A University of Calgary psychology professor stresses the critical importance of recognizing extreme power imbalances between coaches and athletes.
Lorraine Radtke explains when coaches, doctors and administrators are given a position of power they have a level of authority that puts athletes in a place of great vulnerability that can directly affect their ability to compete.
“If they are still athletes, they may be concerned about their reputations and futures in the sport,” Radtke says.
Over the past year, Canada's gymnastics community has been dealing with its own sexual abuse allegations.
A CBC investigation last December revealed that Coach Michel Arsenault was suspended after three women came forward with sexual abuse allegations spanning back to the 1980s and 1990s. Quebec provincial police have been investigating but no charges have yet to been laid.
South of the border, the Larry Nassar trial shook the world to its core.
The once world-renowned USA Olympic Gymnastics team doctor got away with sexually abusing female gymnasts for over a span of two decades. With 156 victims coming forward, Nassar was served a sentence of at least 100 years in prison.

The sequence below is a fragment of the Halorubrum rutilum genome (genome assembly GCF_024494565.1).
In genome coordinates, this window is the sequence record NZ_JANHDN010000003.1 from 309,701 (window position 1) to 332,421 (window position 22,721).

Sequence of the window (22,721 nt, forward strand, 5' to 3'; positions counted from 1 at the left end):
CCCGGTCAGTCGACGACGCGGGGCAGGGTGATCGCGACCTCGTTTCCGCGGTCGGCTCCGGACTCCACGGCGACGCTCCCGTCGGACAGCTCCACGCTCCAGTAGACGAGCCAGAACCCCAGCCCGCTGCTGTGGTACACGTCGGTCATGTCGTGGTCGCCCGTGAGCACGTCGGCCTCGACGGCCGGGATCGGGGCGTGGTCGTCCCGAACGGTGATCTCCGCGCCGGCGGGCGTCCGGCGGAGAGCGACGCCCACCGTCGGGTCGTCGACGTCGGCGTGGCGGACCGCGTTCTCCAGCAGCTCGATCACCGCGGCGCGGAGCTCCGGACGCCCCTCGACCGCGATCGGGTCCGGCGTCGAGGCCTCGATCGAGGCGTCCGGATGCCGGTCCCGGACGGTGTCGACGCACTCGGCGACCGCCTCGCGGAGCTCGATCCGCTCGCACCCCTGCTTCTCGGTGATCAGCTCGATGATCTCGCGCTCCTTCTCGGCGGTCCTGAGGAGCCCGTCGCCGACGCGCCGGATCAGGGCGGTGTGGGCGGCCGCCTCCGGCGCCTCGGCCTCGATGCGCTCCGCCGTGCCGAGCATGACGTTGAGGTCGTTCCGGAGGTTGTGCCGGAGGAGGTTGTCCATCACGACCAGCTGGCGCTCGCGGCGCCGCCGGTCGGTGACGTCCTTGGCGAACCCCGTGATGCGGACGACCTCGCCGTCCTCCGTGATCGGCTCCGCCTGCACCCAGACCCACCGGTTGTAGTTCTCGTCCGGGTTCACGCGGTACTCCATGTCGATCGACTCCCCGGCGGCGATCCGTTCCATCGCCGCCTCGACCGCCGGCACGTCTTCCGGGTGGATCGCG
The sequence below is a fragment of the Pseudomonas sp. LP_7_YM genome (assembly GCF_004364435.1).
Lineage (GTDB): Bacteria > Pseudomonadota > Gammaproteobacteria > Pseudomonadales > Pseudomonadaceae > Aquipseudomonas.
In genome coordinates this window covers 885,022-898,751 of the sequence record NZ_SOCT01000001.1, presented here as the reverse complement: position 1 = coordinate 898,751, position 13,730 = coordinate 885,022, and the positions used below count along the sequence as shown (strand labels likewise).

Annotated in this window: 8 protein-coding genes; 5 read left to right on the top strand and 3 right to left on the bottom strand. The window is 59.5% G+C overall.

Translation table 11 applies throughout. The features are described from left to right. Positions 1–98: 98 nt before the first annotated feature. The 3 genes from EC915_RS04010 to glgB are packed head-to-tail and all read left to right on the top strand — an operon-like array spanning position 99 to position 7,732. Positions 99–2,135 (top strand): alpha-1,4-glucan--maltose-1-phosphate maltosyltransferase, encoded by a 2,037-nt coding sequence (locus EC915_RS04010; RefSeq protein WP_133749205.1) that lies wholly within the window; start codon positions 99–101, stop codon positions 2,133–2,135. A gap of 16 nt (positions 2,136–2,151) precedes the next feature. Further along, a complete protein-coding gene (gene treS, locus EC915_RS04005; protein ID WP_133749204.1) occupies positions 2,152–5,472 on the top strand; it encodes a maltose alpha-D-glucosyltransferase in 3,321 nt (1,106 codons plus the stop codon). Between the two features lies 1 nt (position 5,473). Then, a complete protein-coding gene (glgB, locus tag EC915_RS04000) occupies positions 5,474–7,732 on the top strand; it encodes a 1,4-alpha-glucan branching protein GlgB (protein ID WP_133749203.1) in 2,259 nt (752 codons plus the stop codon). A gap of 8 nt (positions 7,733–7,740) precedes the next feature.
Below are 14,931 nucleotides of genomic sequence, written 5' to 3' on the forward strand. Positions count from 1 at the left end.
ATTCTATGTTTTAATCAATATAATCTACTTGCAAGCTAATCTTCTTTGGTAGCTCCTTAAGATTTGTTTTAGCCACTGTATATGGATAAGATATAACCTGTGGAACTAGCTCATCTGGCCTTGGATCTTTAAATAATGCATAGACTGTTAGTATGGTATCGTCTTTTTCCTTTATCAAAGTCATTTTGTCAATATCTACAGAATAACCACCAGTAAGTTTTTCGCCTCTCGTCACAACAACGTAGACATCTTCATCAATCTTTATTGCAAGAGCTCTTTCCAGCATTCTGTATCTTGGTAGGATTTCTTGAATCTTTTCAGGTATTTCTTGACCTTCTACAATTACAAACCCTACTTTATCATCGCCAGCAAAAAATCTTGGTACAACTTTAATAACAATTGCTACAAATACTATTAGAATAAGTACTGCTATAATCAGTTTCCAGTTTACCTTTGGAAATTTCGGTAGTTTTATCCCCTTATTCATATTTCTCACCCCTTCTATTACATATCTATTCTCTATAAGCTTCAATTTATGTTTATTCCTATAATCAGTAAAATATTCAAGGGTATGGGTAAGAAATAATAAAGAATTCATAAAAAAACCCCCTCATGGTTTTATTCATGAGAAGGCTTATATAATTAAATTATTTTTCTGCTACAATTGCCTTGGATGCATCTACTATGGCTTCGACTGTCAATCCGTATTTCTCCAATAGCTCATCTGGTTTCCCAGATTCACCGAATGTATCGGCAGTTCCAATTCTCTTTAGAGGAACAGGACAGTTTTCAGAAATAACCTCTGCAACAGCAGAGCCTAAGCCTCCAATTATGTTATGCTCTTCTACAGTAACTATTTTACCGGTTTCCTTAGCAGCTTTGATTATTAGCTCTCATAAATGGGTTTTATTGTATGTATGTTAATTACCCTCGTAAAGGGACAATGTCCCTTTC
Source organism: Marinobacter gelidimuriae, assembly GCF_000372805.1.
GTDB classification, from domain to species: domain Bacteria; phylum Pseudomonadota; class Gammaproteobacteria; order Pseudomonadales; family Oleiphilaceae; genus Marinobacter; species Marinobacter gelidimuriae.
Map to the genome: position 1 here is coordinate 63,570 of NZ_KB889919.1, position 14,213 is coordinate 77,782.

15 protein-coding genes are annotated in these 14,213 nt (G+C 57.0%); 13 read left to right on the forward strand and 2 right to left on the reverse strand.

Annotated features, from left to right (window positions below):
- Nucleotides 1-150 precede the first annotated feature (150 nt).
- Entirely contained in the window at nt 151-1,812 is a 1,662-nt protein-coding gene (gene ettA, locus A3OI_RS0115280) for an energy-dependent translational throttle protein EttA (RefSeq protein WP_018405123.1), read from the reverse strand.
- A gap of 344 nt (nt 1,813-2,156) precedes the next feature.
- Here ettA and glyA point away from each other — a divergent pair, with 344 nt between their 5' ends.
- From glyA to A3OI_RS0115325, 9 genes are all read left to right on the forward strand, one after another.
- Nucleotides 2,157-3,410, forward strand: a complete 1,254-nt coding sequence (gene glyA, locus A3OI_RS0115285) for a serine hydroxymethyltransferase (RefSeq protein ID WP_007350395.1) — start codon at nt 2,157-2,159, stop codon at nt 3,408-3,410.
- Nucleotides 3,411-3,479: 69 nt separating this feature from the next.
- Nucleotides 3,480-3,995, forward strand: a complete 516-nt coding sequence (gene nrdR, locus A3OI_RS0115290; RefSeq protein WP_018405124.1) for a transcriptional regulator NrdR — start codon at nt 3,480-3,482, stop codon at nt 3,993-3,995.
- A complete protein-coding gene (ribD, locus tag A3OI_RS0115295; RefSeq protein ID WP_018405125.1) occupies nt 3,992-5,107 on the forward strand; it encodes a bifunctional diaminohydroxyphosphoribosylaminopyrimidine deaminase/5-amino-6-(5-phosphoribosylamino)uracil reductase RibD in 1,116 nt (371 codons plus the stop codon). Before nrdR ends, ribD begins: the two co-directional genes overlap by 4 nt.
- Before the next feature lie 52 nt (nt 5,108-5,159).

Despite his well-deserved sentence, questions still continue to surround how Nassar got away with decades of systemic sexual abuse.
"It all started when I was 13 or 14 years old, at one of my first National Team training camps, in Texas, and it didn't end until I left the sport,” said Olympic gymnast, McKayla Maroney, during her victim impact statement in Nassar's trial.
"Victims fear not being believed. These incidents generally occur in private with no witnesses. They may also see no point to it, having little confidence that the criminal justice system will respond in a helpful way,” Radtke says.
"It all started when I was 13 or 14 years old at one of my first National Team training camps in Texas, and it didn't end until I left the sport.” - McKayla Maroney
“Another myth is that somehow women are deserving of being sexually abused, because they must have done something to arouse the sexual interest of the perpetrator, perhaps through how they dress or act or through their failure to be clear in their communications.”
Radtke is encouraged by the #MeToo movement in which thousands of people are coming forward with their personal stories. Her hope is that survivors receive the encouragement and professional help they require in order to heal.
“We are at a moment in history when there is a lot of public conversation about the topic,” says Radtke. “There are many services and programs available for sexual assault survivors. Speaking with a qualified sexual assault counsellor would be important.”
This story is part of Hindsight 2026, a joint project between the Sprawl and the Calgary Journal (which is produced by journalism students at Mount Royal University). We’re digging into past Olympics to evaluate whether a 2026 Winter Games in Calgary would help or hinder our city.
- By Alexandra Nicholson